“The Kid presents even more of a challenge [to the reader] than Push did,” says Sapphire, who will sign paperback copies of the book at the Tattered Cover today. “Many people can identify with a victim — but when you have a victim and a victimizer in the same person, it becomes problematic.”
In The Kid, Precious has died of AIDS and nine-year-old Abdul Jones lands in the not-so-comforting hands of a Catholic boys’ school, where the young man first becomes the target of visceral sexual abuse, then the perpetrator. Sapphire feels that in addition to the complex nature of our protagonist also being a villain, The Kid tests a reader’s empathy in a way that Push didn’t, simply because of the gender reversal.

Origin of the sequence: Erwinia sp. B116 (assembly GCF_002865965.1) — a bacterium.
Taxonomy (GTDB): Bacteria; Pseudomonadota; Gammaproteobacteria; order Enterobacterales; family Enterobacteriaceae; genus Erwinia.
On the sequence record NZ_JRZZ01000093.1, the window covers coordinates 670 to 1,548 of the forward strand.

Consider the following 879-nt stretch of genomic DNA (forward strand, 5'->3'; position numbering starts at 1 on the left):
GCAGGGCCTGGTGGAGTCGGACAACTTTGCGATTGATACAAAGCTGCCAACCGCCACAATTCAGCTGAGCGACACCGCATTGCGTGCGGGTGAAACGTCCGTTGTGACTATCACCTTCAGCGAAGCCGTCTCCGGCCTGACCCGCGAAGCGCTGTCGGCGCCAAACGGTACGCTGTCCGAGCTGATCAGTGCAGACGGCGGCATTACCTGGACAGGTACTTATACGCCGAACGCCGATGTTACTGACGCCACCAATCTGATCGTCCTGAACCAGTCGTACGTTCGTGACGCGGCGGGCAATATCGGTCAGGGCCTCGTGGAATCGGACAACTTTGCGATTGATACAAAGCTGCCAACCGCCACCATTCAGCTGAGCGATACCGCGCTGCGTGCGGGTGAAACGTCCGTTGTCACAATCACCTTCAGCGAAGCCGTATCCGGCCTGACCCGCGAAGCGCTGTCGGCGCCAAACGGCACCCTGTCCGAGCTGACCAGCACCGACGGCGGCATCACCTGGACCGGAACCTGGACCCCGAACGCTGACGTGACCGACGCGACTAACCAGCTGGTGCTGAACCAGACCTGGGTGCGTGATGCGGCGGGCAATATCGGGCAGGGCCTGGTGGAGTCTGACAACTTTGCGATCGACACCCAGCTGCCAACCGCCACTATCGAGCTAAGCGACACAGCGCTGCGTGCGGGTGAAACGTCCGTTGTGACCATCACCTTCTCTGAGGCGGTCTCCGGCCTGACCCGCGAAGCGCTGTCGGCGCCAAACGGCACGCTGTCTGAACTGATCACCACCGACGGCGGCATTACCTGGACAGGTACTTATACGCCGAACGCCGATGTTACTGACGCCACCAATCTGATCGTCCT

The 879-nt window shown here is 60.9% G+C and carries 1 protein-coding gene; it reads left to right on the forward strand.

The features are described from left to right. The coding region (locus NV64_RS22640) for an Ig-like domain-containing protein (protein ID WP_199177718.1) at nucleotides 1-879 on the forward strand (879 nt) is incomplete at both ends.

“I think in general, people identify more with women than they do with men, especially black women. I think if you start to show the underclass of African-American men, they still generate fear. This is a very different and complex book, and I think that a lot of people were frightened by that.”
The reading and signing begins at 7:30 p.m. at 2526 East Colfax Avenue. For more information, visit www.tatteredcover.com.
Tue., June 26, 7:30 p.m., 2012